Universities and students to benefit under new government

Higher education in Denmark looks set to benefit from the election of Denmark’s youngest ever prime minister, Mette Frederiksen (41). Her left-leaning government plans to roll back the former government’s university budget cuts and improve study and work opportunities for international students, among other moves that universities will welcome.

At the end of June, after three weeks of negotiations that followed elections, Frederiksen’s centre-left Social Democratic Party formed a minority government – backed by the Socialist People’s Party, the Red-Green Alliance and the Social Liberal Party – that ousted the right-wing ruling coalition led by former prime minister Lars Løkke Rasmussen.

The centre-left parties signed an 18-page agreement that sets a “new direction for Denmark”, promising a more ‘green’ economy with binding legislation for a reduction in greenhouse gases to 70% of the 1990 level by 2030.

The agreement explicitly targets greater international cooperation, stating that it will work for “a more human asylum system within the framework of international law”. It scraps the ex-government’s controversial project to set up a detention centre for rejected asylum seekers on Lindholm Island.

“This is not a governmental declaration but a document demonstrating the political understanding of the signatory parties. And I am going to respect this wording and intentions all through the way forward,” said Frederiksen upon signing the agreement on 25 June.

The document opens up opportunities for more English-speaking students from Europe to enter areas where Danish business lacks experts, and to retain international students who have graduated in Denmark.

There is special mention of foreign students who have paid for their education in Denmark now having better options to seek work in the country upon graduating.

Positive response

Jesper Langergaard, chief executive officer of Universities Denmark, told University World News: “The political understanding between the government and the supporting parties has set a new direction for higher education in Denmark. We are now looking into a future where annual cutbacks are a thing of the past. This is of course a relief.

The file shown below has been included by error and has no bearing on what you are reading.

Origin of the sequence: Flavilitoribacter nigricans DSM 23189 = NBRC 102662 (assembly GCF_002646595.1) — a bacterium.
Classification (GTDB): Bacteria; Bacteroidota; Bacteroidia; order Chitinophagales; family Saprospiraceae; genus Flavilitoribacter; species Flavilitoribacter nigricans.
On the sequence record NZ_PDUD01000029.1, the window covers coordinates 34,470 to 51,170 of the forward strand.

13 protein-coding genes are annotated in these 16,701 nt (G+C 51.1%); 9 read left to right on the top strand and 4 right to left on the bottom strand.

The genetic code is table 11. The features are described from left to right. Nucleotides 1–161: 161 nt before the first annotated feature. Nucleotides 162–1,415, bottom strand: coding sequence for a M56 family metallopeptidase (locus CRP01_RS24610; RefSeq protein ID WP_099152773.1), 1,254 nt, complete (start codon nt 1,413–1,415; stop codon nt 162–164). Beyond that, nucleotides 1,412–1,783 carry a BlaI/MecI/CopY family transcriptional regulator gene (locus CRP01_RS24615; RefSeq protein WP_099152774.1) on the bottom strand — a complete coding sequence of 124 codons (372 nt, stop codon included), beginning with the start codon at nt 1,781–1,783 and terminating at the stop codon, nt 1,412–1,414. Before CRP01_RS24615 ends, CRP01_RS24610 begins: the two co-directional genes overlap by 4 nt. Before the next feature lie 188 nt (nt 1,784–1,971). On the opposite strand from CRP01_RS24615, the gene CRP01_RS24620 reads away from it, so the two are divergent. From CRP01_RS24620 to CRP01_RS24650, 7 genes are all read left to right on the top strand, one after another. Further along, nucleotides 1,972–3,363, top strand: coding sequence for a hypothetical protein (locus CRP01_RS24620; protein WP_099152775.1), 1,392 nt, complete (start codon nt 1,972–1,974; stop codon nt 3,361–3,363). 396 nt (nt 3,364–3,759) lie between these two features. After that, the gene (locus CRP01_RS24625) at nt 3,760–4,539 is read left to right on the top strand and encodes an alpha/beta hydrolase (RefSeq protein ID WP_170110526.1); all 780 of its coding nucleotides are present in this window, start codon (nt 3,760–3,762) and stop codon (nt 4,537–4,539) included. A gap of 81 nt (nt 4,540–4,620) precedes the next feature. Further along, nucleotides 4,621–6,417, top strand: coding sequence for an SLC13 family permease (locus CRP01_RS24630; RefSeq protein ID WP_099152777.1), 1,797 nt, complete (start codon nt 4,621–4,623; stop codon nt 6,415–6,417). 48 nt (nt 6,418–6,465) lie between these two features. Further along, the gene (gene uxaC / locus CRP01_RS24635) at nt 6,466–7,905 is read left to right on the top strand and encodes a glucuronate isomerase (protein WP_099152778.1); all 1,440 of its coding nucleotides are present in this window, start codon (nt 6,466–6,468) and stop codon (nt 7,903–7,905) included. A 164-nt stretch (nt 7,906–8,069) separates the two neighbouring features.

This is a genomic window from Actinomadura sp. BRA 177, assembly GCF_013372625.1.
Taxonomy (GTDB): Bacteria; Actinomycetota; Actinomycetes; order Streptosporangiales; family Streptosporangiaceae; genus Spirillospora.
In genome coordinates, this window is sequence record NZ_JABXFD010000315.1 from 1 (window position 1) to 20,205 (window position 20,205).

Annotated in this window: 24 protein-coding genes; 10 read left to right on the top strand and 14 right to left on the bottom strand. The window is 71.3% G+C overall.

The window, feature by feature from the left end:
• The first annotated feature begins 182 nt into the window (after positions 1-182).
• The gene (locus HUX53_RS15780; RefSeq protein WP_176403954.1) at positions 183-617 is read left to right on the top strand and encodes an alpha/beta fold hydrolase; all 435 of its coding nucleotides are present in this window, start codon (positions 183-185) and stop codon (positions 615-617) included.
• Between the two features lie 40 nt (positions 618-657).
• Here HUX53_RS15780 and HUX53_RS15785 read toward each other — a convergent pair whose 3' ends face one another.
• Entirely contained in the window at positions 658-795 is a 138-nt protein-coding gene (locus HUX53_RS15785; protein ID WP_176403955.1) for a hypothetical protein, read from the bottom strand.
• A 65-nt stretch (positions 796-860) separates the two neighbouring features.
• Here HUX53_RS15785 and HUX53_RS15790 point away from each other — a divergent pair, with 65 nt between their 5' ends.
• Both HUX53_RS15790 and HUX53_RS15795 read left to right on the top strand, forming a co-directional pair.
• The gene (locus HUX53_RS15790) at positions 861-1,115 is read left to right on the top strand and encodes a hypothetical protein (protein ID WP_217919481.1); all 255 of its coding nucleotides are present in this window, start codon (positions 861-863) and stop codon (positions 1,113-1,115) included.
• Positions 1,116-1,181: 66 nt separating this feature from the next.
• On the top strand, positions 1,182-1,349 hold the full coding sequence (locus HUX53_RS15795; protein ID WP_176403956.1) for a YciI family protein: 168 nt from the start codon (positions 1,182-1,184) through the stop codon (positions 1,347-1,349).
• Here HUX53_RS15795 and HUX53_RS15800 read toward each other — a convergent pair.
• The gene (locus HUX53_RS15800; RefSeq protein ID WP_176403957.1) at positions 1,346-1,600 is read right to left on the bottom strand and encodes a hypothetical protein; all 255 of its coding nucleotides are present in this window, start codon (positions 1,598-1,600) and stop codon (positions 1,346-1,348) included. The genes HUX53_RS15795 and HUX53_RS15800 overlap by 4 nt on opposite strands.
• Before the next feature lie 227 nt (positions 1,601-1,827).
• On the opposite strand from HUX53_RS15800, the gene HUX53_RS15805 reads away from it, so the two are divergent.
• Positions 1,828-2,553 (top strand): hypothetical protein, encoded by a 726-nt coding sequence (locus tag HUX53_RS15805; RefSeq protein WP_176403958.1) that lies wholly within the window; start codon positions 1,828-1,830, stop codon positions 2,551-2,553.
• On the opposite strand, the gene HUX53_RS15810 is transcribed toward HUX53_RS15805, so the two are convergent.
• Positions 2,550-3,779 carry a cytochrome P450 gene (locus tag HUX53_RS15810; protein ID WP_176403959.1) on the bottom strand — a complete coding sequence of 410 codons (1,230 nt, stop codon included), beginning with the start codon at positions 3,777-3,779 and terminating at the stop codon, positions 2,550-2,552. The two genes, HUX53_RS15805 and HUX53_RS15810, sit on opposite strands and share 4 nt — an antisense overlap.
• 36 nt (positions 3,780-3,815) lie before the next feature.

“The parties have committed themselves to removing the regulation on international students coming to Denmark. This is very important to us. International students are great asset to our universities and they contribute to the development of our companies after graduation.”

However, said Langergaard, the government’s direction appears unaltered regarding public spending on research and innovation, “with spending aimed at 1% of gross domestic product. It goes without saying, that the universities would have preferred a more ambitious approach.

“This is especially the case when considering the overall goals set out by the parties on reducing the carbon footprint by 70% by 2030. Further research and innovation may be needed to achieve this. We are hopeful that government will come to this conclusion, when working with the climate goals and that this will lead to an increase public investment in research.”

Greater equity

Lars Qvistgaard, chair of Akademikerne – the Danish Confederation of Professional Associations that organises 400,000 higher education graduates – described the new political dispensation as a first step towards improving higher education quality, including more young people, countering the former government’s plans to weaken the student financing model, and offering greater opportunities for higher education admission “regardless of social background”.

“I completely agree with the political parties when they write that equal access to higher education is a fundamental pillar for the welfare society.

“I am glad that the regulation which was limiting the eligibility to start a second degree will be eliminated and that the budget cut of 2% of the governmental budget to universities will be removed,” he added.

Last month University World News reported that in a national survey conducted a week before the elections, 69% of respondents said cutting higher education by 2% each year was the worst idea introduced by the Rasmussen government.

Also, the so-called ‘cap on higher education’, setting a limit of six years after graduating in one higher education subject before a person can be admitted to another, was found to be highly negative or negative by 56% of the respondents.

New investment needed

Qvistgaard continued: “My generation has on very many aspects neglected our obligations towards the younger generation.” This would now be redressed via the common ground agreement reached by the four political parties.

“I have noticed that the new political majority is setting a new educational direction so that the next generation will have the same chances for getting a higher education as my generation had.”

This, Qvistgaard said, demands more than just removing the most severe of earlier higher education mistakes. “It demands real new investments in both higher education and research.”

New Minister of Higher Education and Science Ane Halsboe-Jørgensen is 36 years old and holds a political science degree from the University of Copenhagen (2009).

When taking over from predecessor Tommy Ahlers, she said she would work for a green transformation, scrap the cap on higher education and end the cuts to university budgets.

Halsboe-Jørgensen said she looked forward to working on ideas around the high performance culture, which has increased stress levels among young Danes.

“This is one of the greatest problems in our society today. We can have the best teachers and the best researchers and the most modern teaching equipment. But if the students do not feel well, these are not worth much,” she said.